New T-Rex Tracks Add to Pack-Hunting Theory
Several parallel tyrannosaur tracks unearthed in Canada suggest the hungry beasts may have stuck together to better their odds of taking down prey.
Some 70 million years ago, three tyrannosaurs stalked together across a mud flat in Canada, possibly searching for prey.
The new insight comes from several parallel tyrannosaur tracks unearthed in Canada. The dinosaur tracks provide stronger evidence for a controversial theory: That the fearsome mega-predators hunted in packs.
The ferocious beasts may have "stuck together as a pack to increase their chances of bringing down prey and individually surviving," said study co-author Richard McCrea, a curator at the Peace Region Palaeontology Center in Canada. (See Images of the Giant Tyrannosaur Tracks)
Paleontologists have long debated whether Tyrannosaurus rex and its cousins, such as Albertosaurus, hunted alone or in groups.
While most researchers believe the predators were lone wolves, so to speak, multiple Albertosaurus specimens found in a single bone bed in Canada's Dry Island Buffalo Jump Provincial Park have led some to propose that tyrannosaurs were pack animals.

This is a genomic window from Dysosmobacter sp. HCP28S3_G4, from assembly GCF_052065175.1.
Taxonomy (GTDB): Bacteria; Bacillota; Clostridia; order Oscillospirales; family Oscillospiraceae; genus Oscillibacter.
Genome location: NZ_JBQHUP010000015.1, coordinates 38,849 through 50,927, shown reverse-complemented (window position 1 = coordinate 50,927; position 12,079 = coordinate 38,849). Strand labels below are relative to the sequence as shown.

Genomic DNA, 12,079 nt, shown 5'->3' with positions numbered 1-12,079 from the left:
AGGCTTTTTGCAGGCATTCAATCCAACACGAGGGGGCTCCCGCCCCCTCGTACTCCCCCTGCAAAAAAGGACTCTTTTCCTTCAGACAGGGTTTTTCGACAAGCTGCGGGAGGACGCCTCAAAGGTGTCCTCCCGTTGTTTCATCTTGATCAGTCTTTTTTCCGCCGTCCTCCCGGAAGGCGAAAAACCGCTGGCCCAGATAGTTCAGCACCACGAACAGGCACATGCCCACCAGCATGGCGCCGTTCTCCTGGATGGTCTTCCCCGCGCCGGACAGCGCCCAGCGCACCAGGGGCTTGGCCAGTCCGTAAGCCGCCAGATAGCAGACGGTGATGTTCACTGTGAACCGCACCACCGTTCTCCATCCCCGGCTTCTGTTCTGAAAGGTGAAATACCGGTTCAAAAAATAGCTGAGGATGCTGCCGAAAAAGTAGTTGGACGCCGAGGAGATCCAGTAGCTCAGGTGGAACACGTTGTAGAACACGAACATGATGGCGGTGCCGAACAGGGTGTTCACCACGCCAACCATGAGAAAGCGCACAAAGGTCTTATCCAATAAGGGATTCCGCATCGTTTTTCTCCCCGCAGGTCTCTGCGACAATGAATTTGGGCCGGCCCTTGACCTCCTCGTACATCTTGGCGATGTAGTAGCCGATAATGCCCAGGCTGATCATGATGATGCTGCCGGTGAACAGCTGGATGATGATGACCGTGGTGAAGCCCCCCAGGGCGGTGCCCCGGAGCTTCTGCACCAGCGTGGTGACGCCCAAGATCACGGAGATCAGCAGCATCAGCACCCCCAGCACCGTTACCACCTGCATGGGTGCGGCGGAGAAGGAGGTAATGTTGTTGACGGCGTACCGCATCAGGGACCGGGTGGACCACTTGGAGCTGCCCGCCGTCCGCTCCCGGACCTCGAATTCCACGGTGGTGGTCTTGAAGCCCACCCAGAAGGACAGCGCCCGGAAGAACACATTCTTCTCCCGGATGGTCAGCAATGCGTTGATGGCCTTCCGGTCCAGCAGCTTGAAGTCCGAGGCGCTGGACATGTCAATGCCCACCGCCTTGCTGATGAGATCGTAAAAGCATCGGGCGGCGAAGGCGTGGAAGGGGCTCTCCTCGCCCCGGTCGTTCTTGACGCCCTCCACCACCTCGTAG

But finding groups of bones together isn't definitive evidence for pack hunting, because bones can move after death. Other circumstances can cause fossil skeletons to accumulate in one location. For instance, many carnivores wandered individually into classic predator traps, such as the La Brea tar pits in Los Angeles, but probably didn't hunt together in life, McCrea said.
In 2011, a local hunting outfitter and guide, Aaron Fredlund, unearthed two tyrannosaur track marks in the foothills of the Canadian Rockies in British Columbia and then told McCrea's team about the discovery.
The team eventually discovered a patch 197 feet (60 meters) long by 13 feet (4 m) wide filled with footprints from multiple dinosaurs, including tyrannosaurs, other small theropods, and duck-billed dinosaurs called hadrosaurs. These dinosaurs were apparently walking in the silty sediments from an overflowing river and formed the track marks about 70 million years ago. A thick layer of volcanic ash then preserved the marks, McCrea said.
In total, the team found seven tracks that were made by three tyrannosaurs. Though the researchers couldn't identify the specific species, it's likely given the period and location where they were found that Albertosaurus, Gorgosaurus or Daspletosaurus left the tracks, McCrea said.